• zakat, almsgiving of a 2 1/2 % tax on one's asests;
  • sawm, fasting from sunrise to sunset during the month of Ramadan; and
  • hajj, performing the pilgrimage to Mecca.

  • These are discussed below: 

    Prayer (Salat)

  • "The Articles of Faith" and the "Pillars of Islam" The "Articles of Faith" consist of the primary beliefs of Muslims and the "Pillars of Islam" consist of the essential actions of a Muslim.
  • Adhan and Salat This link includes a number of examples of the call to prayer, the adhan (the "dh" is pronounced like the "th" in "this") as well as each of the five daily prayers (salat) recited outloud.
  • A Beginner's Guide to Performing Islamic Prayers is a thorough explanation of the various components of the daily prayers of Muslims. (Back on-line 4/28/98) 
  • Fajr prayer consists of two rak'ahs (sequences) and is performed from the beginning of the daily change from darkness to light until the sun begins to appear above the horizon. Here you can listen to the entire Fajr prayer, including the parts that should be done silently.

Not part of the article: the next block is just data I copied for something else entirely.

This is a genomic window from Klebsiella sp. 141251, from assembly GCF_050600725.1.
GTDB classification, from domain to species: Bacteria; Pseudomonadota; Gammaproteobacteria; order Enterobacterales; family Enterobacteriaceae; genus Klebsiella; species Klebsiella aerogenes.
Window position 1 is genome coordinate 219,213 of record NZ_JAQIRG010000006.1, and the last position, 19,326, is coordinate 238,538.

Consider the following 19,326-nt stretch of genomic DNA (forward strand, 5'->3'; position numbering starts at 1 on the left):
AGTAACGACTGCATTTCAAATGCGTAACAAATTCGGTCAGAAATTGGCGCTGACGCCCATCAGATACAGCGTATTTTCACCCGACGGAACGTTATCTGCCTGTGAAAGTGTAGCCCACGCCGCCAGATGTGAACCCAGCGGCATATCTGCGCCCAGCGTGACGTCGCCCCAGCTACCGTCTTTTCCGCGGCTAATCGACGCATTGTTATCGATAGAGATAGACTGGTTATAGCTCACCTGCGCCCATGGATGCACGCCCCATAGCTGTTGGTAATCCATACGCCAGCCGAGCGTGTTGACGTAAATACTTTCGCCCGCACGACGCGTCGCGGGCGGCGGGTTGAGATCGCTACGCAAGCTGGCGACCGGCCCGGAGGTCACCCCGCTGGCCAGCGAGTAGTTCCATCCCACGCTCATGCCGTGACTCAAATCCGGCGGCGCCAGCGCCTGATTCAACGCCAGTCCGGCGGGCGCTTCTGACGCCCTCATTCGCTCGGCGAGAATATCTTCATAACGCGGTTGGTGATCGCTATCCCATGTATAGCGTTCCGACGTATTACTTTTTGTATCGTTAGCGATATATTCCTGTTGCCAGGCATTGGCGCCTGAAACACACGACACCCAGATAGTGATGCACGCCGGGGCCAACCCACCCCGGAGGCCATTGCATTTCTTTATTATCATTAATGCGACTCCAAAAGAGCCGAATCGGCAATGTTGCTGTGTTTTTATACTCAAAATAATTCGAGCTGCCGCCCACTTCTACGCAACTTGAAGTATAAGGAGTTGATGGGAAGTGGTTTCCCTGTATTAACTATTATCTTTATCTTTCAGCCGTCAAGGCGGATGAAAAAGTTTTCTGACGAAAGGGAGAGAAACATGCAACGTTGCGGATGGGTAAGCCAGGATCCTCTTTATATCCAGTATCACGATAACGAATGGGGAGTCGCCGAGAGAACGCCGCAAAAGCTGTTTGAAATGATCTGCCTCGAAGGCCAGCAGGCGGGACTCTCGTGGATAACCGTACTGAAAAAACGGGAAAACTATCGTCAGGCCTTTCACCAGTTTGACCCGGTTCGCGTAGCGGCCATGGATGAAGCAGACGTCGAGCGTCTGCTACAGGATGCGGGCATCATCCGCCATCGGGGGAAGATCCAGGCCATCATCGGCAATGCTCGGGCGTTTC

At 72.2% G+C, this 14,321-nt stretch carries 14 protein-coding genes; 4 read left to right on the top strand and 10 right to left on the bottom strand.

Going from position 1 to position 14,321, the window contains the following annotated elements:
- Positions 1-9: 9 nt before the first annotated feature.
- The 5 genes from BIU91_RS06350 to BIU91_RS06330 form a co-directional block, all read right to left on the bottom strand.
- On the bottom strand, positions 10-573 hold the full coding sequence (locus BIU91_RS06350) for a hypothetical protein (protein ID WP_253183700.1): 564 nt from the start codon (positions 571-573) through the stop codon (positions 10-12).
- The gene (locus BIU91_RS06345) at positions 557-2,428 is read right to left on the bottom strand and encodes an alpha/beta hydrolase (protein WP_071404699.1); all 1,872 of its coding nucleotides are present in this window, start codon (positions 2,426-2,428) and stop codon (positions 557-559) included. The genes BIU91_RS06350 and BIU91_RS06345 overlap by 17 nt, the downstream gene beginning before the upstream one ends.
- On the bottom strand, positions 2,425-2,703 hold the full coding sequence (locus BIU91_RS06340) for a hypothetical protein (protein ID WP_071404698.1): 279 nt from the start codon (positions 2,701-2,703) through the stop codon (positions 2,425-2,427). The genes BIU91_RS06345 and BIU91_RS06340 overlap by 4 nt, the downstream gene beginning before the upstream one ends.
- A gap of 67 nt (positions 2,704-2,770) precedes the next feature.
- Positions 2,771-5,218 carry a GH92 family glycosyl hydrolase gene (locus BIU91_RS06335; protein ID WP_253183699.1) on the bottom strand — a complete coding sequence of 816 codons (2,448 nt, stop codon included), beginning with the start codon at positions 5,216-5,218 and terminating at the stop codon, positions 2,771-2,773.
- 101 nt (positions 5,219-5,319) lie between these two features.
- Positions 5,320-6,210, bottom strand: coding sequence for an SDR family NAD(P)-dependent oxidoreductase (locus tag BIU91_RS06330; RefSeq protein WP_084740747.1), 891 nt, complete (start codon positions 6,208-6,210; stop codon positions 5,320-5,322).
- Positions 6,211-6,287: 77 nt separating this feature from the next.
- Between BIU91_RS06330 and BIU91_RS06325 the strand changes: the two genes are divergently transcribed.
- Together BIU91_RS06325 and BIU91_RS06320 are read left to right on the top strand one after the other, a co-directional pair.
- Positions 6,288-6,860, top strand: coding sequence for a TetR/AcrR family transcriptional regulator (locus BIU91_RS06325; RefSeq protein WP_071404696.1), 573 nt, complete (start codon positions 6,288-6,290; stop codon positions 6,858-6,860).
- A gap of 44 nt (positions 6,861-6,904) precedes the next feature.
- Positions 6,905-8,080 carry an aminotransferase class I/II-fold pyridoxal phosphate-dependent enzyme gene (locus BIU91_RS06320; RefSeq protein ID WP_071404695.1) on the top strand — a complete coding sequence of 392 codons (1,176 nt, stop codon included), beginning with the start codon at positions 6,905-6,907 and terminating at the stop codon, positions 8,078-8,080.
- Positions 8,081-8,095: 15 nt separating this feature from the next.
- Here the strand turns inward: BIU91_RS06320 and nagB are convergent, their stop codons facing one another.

• CyberSalat (link fixed 17 August 2005) is a free downloadable multimedia software package for Windows designed to teach salat, the Islamic prayer.
  • Prayer Times (link fixed 14 March, 2006). Wherever you are in the world, you can use this online utility to find the prayer times for whatever month you want. If you are in the U.S., when you are asked to select a city, if you do not find your city listed, scroll down to the bottom of the city list and choose "somewhere else" and OK. Then, to find your latitude and longitude, click on the Geographical Name Server at MIT or here, and put your city and state in the box as indicated and hit "enter" on your keyboard. And then, click here to find the difference between your time zone and Greenwich Mean Time (GMT), which is what is meant on the Prayer Time site by hours difference from GMT (link fixed 17 August 2005).
  • Daily Prayer Schedule Find out the times of the daily prayers by putting your zip code in the appropriate box on this link and selecting your time zone. (Offline as of Nov. 26, 2000)